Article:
‘Direct imported’ items would include those that are shipped from other countries in finished form. In the liquor segment, for instance, Scotch brands that are bottled in Scotland will be banned but those that have imported ingredients, but bottled in India, will continue to occupy the shelves.
Out of the 5,500 items sold by the CSD, around 420 are imported, according to the Manohar Parrikar Institute For Defence Studies and Analyses. Among all the countries, China accounts for a bulk of the imported items such as toilet brushes, electric kettles, sandwich toasters, laptops and ladies’ handbags.
The move is part of an effort to support PM Narendra Modi’s Atmanirbhar Bharat Abhiyan that has been launched to promote domestic manufacturing, industry experts said. TOI has reviewed a copy of the order that has instructed army canteens to stop procurement of directly imported items. “We have received the order and are working out the formalities,” a senior official said. “It will take some time to implement.”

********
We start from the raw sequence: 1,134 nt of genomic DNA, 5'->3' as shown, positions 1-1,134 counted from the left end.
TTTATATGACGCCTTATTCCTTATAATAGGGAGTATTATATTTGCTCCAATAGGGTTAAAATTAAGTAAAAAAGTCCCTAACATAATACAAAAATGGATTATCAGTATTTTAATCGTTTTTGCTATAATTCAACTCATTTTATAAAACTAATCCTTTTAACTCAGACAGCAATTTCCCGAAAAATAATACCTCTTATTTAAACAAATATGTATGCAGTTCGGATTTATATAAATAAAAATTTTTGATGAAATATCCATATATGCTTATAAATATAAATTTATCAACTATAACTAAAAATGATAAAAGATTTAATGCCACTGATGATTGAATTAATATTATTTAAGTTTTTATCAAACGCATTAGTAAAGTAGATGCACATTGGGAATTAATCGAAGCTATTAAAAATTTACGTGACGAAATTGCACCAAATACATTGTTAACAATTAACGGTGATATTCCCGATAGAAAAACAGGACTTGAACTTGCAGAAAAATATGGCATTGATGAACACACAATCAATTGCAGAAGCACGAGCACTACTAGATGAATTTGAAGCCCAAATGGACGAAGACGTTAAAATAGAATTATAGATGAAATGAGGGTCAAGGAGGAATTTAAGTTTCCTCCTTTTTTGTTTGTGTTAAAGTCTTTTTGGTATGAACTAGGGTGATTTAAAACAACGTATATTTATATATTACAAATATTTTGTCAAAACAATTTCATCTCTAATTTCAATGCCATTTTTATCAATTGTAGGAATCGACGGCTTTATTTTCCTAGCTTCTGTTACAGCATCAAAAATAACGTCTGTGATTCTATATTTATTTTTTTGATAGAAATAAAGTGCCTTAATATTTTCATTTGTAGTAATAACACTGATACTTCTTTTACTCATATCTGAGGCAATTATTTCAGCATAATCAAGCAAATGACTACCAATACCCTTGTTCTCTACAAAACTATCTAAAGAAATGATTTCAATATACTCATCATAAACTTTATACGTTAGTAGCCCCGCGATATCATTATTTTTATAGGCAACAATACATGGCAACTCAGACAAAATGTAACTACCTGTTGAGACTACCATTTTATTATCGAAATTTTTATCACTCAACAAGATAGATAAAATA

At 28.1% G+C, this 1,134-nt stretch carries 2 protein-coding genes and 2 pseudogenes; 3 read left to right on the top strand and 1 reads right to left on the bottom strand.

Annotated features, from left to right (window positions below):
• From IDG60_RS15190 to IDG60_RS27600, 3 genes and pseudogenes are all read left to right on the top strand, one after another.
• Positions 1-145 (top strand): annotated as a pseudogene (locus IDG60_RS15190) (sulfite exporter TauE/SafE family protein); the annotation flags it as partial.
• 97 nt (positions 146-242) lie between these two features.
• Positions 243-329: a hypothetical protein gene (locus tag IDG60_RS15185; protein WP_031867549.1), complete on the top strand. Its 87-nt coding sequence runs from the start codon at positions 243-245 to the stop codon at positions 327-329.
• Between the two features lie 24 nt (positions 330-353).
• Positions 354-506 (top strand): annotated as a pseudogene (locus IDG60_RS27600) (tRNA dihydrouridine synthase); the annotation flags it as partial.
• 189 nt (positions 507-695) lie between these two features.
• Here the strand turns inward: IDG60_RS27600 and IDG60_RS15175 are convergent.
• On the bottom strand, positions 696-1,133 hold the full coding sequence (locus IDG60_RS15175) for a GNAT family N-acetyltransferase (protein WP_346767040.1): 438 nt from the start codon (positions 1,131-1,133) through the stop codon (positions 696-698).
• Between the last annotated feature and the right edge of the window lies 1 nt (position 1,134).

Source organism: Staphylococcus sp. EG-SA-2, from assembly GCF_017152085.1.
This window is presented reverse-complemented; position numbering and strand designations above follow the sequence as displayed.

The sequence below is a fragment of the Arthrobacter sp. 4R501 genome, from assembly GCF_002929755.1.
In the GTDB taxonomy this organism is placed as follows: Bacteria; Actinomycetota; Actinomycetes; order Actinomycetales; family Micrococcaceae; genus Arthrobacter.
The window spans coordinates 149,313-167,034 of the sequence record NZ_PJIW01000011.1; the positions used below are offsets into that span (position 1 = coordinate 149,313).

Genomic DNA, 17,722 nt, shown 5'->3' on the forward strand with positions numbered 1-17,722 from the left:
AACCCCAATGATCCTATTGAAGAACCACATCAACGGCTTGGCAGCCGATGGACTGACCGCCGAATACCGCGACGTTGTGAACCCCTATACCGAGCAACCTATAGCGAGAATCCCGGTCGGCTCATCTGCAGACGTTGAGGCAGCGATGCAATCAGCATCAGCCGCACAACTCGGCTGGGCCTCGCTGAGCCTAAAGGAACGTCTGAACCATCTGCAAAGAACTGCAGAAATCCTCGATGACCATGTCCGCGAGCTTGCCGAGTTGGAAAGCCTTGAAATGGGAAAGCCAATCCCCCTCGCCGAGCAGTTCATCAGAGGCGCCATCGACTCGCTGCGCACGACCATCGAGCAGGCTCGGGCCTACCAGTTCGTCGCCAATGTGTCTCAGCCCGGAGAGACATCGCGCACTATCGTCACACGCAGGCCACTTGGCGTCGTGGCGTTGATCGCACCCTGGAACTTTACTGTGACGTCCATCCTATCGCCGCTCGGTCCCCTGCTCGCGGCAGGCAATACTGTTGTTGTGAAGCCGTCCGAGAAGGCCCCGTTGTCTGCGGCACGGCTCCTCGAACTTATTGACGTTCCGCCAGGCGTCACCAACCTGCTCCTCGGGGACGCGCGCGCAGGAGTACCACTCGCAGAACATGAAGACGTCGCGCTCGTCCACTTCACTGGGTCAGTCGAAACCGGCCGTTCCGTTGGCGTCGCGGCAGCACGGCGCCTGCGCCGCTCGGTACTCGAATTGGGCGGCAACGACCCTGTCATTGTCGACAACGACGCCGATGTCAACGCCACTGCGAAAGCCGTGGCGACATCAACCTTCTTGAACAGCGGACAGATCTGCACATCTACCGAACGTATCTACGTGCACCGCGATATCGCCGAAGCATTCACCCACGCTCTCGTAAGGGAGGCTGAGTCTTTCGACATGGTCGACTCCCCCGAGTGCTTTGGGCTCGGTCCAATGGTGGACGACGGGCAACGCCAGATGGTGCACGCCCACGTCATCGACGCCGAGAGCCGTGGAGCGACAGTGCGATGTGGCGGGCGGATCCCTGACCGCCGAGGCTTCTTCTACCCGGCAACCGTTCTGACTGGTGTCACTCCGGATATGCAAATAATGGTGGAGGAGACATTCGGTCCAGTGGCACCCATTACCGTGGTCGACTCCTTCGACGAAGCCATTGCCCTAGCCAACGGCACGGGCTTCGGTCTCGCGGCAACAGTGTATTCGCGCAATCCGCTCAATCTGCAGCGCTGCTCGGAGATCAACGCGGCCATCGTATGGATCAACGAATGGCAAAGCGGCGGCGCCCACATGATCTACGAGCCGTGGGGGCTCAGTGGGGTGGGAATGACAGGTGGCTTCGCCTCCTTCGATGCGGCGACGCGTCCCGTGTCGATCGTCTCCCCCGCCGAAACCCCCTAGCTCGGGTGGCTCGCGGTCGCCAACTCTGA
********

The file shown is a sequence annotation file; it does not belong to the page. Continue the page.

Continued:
The hardest hit will be companies that sell premium products such as imported liquor, high-end smartphones and consumer durables. “Imported liquor has very high margins,” said a senior industry executive.
“Out of 10 bottles sold at army canteens, four are usually for people who don’t work in the armed forces such as friends and family. Companies that have a high exposure of imported items at army canteens will be the most affected.” CSD, which is one of the largest retail chains, caters to 12 million customers.